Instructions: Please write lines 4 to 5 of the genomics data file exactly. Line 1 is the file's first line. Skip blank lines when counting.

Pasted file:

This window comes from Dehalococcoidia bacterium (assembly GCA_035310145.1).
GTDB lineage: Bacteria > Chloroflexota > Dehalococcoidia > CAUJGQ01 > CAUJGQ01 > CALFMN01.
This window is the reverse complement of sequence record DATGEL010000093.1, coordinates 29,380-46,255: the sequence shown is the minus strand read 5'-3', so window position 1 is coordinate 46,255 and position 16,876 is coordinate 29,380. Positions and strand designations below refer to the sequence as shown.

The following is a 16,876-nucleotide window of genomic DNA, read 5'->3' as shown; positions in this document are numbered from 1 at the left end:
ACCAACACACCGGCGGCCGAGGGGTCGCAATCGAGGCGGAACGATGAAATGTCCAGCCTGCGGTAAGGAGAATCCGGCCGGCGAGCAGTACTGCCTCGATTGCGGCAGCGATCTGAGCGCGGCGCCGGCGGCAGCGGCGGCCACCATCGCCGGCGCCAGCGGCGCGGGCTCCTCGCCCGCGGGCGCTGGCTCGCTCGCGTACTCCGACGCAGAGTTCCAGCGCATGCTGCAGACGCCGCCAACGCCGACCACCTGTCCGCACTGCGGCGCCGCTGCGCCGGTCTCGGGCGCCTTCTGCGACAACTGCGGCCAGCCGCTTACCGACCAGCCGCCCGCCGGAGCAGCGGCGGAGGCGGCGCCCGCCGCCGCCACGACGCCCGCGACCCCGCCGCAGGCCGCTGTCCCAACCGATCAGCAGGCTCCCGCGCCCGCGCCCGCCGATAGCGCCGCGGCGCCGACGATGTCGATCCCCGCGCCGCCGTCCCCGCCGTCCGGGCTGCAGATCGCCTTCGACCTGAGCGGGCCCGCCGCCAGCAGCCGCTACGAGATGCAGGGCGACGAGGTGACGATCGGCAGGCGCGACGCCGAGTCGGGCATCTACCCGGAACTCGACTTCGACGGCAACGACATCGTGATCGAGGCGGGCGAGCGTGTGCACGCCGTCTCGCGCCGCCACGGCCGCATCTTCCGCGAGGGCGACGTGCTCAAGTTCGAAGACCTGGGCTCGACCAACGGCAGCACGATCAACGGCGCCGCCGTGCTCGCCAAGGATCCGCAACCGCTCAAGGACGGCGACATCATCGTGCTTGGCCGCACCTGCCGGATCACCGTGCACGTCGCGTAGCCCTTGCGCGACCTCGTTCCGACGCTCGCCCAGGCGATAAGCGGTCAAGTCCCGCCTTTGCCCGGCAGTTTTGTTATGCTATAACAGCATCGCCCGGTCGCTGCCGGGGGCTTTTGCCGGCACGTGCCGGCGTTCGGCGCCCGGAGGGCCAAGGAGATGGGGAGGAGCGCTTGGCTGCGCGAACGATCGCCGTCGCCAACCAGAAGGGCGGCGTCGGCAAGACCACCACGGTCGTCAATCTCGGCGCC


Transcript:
The following is a 16,876-nucleotide window of genomic DNA, read 5'->3' as shown; positions in this document are numbered from 1 at the left end:
ACCAACACACCGGCGGCCGAGGGGTCGCAATCGAGGCGGAACGATGAAATGTCCAGCCTGCGGTAAGGAGAATCCGGCCGGCGAGCAGTACTGCCTCGATTGCGGCAGCGATCTGAGCGCGGCGCCGGCGGCAGCGGCGGCCACCATCGCCGGCGCCAGCGGCGCGGGCTCCTCGCCCGCGGGCGCTGGCTCGCTCGCGTACTCCGACGCAGAGTTCCAGCGCATGCTGCAGACGCCGCCAACGCCGACCACCTGTCCGCACTGCGGCGCCGCTGCGCCGGTCTCGGGCGCCTTCTGCGACAACTGCGGCCAGCCGCTTACCGACCAGCCGCCCGCCGGAGCAGCGGCGGAGGCGGCGCCCGCCGCCGCCACGACGCCCGCGACCCCGCCGCAGGCCGCTGTCCCAACCGATCAGCAGGCTCCCGCGCCCGCGCCCGCCGATAGCGCCGCGGCGCCGACGATGTCGATCCCCGCGCCGCCGTCCCCGCCGTCCGGGCTGCAGATCGCCTTCGACCTGAGCGGGCCCGCCGCCAGCAGCCGCTACGAGATGCAGGGCGACGAGGTGACGATCGGCAGGCGCGACGCCGAGTCGGGCATCTACCCGGAACTCGACTTCGACGGCAACGACATCGTGATCGAGGCGGGCGAGCGTGTGCACGCCGTCTCGCGCCGCCACGGCCGCATCTTCCGCGAGGGCGACGTGCTCAAGTTCGAAGACCTGGGCTCGACCAACGGCAGCACGATCAACGGCGCCGCCGTGCTCGCCAAGGATCCGCAACCGCTCAAGGACGGCGACATCATCGTGCTTGGCCGCACCTGCCGGATCACCGTGCACGTCGCGTAGCCCTTGCGCGACCTCGTTCCGACGCTCGCCCAGGCGATAAGCGGTCAAGTCCCGCCTTTGCCCGGCAGTTTTGTTATGCTATAACAGCATCGCCCGGTCGCTGCCGGGGGCTTTTGCCGGCACGTGCCGGCGTTCGGCGCCCGGAGGGCCAAGGAGATGGGGAGGAGCGCTTGGCTGCGCGAACGATCGCCGTCGCCAACCAGAAGGGCGGCGTCGGCAAGACCACCACGGTCGTCAATCTCGGCGCC